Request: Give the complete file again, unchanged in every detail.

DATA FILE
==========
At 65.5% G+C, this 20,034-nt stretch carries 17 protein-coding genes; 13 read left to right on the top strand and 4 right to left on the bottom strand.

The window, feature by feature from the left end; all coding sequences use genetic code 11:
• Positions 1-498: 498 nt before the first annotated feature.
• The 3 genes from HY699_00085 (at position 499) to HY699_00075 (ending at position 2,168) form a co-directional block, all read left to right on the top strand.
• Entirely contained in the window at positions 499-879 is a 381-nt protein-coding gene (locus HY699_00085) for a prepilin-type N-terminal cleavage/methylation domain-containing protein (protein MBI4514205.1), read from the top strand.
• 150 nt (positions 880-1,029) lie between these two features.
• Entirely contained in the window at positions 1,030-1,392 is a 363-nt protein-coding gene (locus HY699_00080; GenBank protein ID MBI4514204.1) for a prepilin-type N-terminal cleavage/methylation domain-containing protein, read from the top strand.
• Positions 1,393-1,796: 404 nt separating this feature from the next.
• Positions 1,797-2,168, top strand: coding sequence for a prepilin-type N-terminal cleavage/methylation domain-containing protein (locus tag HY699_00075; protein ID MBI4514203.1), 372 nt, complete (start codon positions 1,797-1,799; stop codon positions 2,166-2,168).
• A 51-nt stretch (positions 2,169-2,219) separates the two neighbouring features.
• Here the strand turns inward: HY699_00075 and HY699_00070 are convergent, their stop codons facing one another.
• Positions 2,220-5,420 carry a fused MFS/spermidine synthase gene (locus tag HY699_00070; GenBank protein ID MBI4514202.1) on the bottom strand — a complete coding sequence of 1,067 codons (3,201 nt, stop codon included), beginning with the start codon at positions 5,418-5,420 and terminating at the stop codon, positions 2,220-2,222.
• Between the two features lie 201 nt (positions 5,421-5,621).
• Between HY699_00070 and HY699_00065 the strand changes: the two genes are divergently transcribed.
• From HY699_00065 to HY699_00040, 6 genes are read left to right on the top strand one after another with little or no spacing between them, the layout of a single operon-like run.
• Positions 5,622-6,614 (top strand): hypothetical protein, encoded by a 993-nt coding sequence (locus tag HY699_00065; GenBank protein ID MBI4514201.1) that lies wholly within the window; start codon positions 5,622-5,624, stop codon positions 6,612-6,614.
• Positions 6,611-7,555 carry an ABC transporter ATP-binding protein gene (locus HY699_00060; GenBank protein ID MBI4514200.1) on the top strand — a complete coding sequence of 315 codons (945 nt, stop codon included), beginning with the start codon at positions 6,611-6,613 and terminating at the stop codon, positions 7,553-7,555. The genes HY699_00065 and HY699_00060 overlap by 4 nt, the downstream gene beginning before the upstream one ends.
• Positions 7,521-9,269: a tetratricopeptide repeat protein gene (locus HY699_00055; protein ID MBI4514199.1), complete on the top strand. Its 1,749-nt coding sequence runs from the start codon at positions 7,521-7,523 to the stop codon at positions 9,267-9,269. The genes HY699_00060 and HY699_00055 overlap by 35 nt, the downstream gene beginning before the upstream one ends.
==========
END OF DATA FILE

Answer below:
At 65.5% G+C, this 20,034-nt stretch carries 17 protein-coding genes; 13 read left to right on the top strand and 4 right to left on the bottom strand.

The window, feature by feature from the left end; all coding sequences use genetic code 11:
• Positions 1-498: 498 nt before the first annotated feature.
• The 3 genes from HY699_00085 (at position 499) to HY699_00075 (ending at position 2,168) form a co-directional block, all read left to right on the top strand.
• Entirely contained in the window at positions 499-879 is a 381-nt protein-coding gene (locus HY699_00085) for a prepilin-type N-terminal cleavage/methylation domain-containing protein (protein MBI4514205.1), read from the top strand.
• 150 nt (positions 880-1,029) lie between these two features.
• Entirely contained in the window at positions 1,030-1,392 is a 363-nt protein-coding gene (locus HY699_00080; GenBank protein ID MBI4514204.1) for a prepilin-type N-terminal cleavage/methylation domain-containing protein, read from the top strand.
• Positions 1,393-1,796: 404 nt separating this feature from the next.
• Positions 1,797-2,168, top strand: coding sequence for a prepilin-type N-terminal cleavage/methylation domain-containing protein (locus tag HY699_00075; protein ID MBI4514203.1), 372 nt, complete (start codon positions 1,797-1,799; stop codon positions 2,166-2,168).
• A 51-nt stretch (positions 2,169-2,219) separates the two neighbouring features.
• Here the strand turns inward: HY699_00075 and HY699_00070 are convergent, their stop codons facing one another.
• Positions 2,220-5,420 carry a fused MFS/spermidine synthase gene (locus tag HY699_00070; GenBank protein ID MBI4514202.1) on the bottom strand — a complete coding sequence of 1,067 codons (3,201 nt, stop codon included), beginning with the start codon at positions 5,418-5,420 and terminating at the stop codon, positions 2,220-2,222.
• Between the two features lie 201 nt (positions 5,421-5,621).
• Between HY699_00070 and HY699_00065 the strand changes: the two genes are divergently transcribed.
• From HY699_00065 to HY699_00040, 6 genes are read left to right on the top strand one after another with little or no spacing between them, the layout of a single operon-like run.
• Positions 5,622-6,614 (top strand): hypothetical protein, encoded by a 993-nt coding sequence (locus tag HY699_00065; GenBank protein ID MBI4514201.1) that lies wholly within the window; start codon positions 5,622-5,624, stop codon positions 6,612-6,614.
• Positions 6,611-7,555 carry an ABC transporter ATP-binding protein gene (locus HY699_00060; GenBank protein ID MBI4514200.1) on the top strand — a complete coding sequence of 315 codons (945 nt, stop codon included), beginning with the start codon at positions 6,611-6,613 and terminating at the stop codon, positions 7,553-7,555. The genes HY699_00065 and HY699_00060 overlap by 4 nt, the downstream gene beginning before the upstream one ends.
• Positions 7,521-9,269: a tetratricopeptide repeat protein gene (locus HY699_00055; protein ID MBI4514199.1), complete on the top strand. Its 1,749-nt coding sequence runs from the start codon at positions 7,521-7,523 to the stop codon at positions 9,267-9,269. The genes HY699_00060 and HY699_00055 overlap by 35 nt, the downstream gene beginning before the upstream one ends.